Otis is hoping to get some love in its elevator. The Farmington, Conn.-based company, which constructs and operates elevators and escalators, is rolling out its first brand campaign in 10 years. The new effort, "Made to Move You," which includes a 70-second video, billboards and a microsite, is meant to appeal to all levels of customers—architects and executives in the real estate community, as well as regular, upward-traveling consumers.
"The roles elevators play in people's everyday lives sometimes go unnoticed," said Tom Downie, VP-communications at Otis Elevator, which was founded by inventor Elisha Otis more than 160 years ago. The new work is "a rebranding and a digital transformation to help us humanize the Otis brand—it's about us personally connecting with customers and employees around the world," he said.
It's an uphill battle, though, as most people couldn't care less about their elevator brand. Otis, which is owned by United Technologies Corp., already commands a sizeable share of the $22 billion elevator industry—9%, according to market research firm Ibis World. But thanks to growth in key markets like China, more brands are joining the sector—meaning more competition for Otis and its key rivals, ThyssenKrupp AG and Kone Corp. In 2015, Otis posted $12 billion in revenue; it services 1.9 million elevators and escalators globally, and has installed one million more.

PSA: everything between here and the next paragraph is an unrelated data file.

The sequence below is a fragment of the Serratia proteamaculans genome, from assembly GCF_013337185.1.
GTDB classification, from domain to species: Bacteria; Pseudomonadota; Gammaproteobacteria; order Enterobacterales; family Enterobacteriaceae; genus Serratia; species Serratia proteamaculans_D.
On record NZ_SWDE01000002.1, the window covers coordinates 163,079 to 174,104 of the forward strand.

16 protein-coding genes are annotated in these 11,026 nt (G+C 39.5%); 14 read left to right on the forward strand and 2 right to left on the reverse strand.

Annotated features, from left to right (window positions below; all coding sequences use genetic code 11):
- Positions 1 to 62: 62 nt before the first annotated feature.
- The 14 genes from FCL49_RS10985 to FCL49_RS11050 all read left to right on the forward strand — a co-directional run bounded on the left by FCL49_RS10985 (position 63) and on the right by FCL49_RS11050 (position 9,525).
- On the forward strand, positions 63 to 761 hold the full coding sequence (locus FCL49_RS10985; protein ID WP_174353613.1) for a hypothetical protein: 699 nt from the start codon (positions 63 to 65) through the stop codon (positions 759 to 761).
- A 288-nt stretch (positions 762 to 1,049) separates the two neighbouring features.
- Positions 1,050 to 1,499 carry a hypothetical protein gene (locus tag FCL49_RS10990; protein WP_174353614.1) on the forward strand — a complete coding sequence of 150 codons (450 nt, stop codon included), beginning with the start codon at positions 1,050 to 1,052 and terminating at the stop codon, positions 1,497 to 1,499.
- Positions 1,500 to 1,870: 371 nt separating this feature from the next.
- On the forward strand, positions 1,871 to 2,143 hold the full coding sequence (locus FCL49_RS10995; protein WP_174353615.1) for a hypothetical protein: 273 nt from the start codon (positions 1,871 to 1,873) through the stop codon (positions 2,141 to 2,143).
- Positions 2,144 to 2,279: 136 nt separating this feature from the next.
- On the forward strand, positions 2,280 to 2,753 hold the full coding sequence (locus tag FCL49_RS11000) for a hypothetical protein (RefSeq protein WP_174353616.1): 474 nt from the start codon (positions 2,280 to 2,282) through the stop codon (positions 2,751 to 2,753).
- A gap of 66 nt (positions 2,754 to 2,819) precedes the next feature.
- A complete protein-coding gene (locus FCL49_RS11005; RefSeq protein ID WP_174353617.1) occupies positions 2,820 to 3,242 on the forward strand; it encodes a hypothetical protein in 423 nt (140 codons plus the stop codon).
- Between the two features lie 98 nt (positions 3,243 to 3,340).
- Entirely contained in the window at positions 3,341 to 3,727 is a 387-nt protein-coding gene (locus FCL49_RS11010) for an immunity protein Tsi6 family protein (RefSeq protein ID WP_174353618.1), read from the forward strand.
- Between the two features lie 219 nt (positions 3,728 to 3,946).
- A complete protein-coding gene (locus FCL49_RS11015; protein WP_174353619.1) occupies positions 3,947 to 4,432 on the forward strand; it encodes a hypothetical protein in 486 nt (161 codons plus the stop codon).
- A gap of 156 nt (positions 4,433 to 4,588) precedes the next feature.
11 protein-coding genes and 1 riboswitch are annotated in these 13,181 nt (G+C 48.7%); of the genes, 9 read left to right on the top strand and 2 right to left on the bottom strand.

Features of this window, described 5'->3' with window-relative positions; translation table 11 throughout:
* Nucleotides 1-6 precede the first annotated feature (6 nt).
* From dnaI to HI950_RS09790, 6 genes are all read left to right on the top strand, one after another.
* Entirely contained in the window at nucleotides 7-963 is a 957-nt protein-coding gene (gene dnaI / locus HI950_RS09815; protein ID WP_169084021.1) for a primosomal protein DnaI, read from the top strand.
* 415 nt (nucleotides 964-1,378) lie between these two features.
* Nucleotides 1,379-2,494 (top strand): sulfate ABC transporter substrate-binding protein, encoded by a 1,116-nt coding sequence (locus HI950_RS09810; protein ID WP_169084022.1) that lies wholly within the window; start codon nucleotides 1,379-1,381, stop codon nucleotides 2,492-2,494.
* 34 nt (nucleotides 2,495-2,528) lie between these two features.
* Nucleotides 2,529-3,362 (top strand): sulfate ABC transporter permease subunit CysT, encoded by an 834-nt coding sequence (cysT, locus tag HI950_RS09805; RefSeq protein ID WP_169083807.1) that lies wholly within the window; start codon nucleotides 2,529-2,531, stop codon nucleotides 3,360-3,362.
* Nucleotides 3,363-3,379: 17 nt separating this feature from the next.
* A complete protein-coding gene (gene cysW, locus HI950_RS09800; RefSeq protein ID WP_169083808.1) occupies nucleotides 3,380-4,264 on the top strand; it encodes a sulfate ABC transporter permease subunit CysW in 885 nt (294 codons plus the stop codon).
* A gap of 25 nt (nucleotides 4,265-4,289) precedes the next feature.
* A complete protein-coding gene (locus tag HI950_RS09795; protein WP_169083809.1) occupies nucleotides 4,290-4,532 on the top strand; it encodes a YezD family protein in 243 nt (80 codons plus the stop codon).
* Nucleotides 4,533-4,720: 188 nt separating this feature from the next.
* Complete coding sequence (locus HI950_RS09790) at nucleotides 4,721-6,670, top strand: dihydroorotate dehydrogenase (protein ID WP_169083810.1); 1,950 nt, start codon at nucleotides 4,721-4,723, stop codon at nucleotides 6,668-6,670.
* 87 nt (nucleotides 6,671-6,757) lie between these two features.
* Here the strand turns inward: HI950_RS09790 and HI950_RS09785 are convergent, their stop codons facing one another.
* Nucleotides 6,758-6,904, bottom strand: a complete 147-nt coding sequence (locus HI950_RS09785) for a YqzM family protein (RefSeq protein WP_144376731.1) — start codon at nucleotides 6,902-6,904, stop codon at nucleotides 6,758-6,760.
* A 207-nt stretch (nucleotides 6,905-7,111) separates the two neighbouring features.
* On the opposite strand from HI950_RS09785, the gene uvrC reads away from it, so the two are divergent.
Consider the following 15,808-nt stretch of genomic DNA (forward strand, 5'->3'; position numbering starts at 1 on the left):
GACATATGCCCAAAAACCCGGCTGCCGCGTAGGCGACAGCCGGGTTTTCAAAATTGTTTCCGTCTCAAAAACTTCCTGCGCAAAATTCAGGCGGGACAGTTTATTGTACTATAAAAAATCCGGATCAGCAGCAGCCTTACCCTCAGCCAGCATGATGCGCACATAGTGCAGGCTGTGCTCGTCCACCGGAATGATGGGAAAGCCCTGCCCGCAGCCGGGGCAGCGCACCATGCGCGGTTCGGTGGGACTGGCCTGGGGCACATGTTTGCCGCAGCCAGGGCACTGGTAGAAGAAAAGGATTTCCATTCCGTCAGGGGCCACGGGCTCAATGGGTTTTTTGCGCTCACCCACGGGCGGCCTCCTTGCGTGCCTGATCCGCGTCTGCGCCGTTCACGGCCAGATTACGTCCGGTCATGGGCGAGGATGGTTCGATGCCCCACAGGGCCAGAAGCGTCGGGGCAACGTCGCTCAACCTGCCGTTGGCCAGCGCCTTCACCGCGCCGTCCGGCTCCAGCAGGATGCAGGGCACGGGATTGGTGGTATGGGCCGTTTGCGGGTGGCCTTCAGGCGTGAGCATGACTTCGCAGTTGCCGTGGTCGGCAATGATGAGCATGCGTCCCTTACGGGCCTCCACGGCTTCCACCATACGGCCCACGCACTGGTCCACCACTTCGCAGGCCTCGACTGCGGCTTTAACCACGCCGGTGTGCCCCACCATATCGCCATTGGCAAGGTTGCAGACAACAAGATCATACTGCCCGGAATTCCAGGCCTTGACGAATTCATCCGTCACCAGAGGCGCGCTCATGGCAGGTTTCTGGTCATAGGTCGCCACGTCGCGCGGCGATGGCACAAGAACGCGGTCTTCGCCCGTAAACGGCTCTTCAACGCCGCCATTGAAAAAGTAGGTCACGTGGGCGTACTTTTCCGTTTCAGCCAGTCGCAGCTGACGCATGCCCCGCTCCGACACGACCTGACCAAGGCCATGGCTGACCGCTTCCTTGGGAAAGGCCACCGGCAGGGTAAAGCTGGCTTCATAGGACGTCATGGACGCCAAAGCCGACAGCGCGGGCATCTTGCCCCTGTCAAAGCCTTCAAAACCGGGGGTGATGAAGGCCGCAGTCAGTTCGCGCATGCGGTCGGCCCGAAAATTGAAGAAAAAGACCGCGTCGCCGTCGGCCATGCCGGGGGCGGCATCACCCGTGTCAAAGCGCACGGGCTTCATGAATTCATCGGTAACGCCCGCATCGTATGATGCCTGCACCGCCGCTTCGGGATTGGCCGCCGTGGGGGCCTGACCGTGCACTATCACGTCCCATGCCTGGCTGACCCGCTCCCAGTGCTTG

"The top companies in the industry make up less than one-third of industry revenue, indicating the majority of operators are small, local companies," read a recent Ibis report, which noted new industry entrants.
Otis' new video aims for a philosophical view—asking viewers about standing "among the giants to leave your mark on the world," and turning "an idea into an empire." Movement "can connect you to the destinations that matter and to the people that come along for the ride. At Otis, what moves us is moving you." The clip will be pushed out via social media and debut internally on Monday. Downie expects to add additional assets to the campaign, such as collaborations with elevator enthusiasts—yes, they exist and yes, they write letters to Otis PR—in the months ahead.
Otis tapped Iris as lead creative agency and began working with the company last year on research. The elevator company last had a branding campaign roughly a decade ago as an effort to communicate its sustainability to customers, Downie said.
Otis also works with Jacob Bailey in London and TVC Group in New York.
"Otis has influenced the urban landscape probably more than any other brand—but so few people have heard their story," said Evan Heigert, creative director at Iris Chicago. "With this brand refresh, we were able to reignite the bold, audacious spirit on which the company was built." Going up?